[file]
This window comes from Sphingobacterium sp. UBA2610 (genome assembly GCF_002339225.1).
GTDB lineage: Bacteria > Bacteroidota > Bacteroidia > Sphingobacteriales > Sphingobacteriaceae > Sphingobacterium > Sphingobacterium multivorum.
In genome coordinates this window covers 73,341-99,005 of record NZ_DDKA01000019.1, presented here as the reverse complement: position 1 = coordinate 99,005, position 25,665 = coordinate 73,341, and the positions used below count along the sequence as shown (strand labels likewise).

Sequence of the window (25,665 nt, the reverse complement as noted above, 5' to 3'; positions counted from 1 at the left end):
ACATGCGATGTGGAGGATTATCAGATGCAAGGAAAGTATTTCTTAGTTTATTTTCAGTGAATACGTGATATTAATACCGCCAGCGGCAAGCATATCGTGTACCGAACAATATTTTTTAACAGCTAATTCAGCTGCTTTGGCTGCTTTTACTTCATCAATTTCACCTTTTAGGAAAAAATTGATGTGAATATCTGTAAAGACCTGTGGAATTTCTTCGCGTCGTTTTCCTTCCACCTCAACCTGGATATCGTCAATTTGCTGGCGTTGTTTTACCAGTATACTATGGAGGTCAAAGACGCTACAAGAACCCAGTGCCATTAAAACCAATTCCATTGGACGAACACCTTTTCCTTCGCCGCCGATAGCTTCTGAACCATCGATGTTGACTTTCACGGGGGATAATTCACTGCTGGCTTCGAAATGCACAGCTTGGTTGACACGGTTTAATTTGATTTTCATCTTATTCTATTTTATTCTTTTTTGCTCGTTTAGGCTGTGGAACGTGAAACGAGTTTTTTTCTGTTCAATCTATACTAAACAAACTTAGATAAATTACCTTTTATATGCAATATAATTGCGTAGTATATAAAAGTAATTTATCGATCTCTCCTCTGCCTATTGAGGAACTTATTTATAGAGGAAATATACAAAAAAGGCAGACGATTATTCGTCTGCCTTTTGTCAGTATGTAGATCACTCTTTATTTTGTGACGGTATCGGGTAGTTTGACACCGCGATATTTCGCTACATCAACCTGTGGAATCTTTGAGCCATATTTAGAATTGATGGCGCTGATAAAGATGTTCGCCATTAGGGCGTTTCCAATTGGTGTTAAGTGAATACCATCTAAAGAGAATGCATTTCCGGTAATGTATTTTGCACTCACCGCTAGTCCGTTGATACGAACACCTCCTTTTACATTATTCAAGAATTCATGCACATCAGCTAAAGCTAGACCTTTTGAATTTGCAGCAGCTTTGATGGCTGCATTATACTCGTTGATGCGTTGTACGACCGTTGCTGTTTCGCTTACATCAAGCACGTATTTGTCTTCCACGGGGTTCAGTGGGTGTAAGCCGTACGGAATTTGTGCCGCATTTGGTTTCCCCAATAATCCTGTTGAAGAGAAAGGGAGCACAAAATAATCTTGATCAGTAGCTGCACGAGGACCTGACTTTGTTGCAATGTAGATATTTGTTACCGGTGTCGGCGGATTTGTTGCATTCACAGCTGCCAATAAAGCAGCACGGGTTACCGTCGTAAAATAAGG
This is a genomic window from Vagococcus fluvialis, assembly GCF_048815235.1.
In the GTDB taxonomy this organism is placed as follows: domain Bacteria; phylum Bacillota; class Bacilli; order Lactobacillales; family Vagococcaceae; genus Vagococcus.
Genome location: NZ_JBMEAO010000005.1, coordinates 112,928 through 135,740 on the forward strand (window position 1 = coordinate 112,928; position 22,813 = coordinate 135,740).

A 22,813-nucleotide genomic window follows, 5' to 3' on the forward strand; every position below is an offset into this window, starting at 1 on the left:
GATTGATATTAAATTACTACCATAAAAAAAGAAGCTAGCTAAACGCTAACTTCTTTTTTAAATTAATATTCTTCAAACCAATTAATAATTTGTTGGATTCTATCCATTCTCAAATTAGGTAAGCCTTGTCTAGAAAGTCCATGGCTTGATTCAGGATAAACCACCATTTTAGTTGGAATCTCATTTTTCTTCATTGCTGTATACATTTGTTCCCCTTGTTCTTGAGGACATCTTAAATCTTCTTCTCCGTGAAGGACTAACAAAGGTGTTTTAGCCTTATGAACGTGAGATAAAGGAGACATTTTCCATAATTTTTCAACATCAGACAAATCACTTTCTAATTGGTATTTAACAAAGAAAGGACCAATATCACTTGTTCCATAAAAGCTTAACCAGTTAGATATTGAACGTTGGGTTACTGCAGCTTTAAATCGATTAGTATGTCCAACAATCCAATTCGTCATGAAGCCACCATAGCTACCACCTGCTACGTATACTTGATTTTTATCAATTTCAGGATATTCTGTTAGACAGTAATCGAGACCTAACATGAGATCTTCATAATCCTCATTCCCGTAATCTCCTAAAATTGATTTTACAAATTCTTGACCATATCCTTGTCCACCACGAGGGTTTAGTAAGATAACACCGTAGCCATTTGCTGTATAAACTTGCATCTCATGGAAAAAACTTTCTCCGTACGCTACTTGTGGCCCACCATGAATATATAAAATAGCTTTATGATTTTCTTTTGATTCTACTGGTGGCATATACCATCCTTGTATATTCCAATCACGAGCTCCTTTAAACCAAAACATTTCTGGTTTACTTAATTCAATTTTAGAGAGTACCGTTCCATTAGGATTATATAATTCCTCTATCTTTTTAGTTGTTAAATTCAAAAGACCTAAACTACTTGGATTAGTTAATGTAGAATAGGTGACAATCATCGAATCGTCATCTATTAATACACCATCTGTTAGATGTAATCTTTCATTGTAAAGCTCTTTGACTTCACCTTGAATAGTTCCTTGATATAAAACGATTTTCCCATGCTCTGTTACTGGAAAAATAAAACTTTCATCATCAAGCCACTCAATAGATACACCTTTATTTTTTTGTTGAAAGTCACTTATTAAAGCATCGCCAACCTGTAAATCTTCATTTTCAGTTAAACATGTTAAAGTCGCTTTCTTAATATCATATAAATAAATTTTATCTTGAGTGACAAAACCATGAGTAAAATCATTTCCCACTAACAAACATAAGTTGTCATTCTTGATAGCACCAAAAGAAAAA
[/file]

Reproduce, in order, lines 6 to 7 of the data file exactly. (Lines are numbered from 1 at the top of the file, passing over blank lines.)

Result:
This is a genomic window from Vagococcus fluvialis, assembly GCF_048815235.1.
In the GTDB taxonomy this organism is placed as follows: domain Bacteria; phylum Bacillota; class Bacilli; order Lactobacillales; family Vagococcaceae; genus Vagococcus.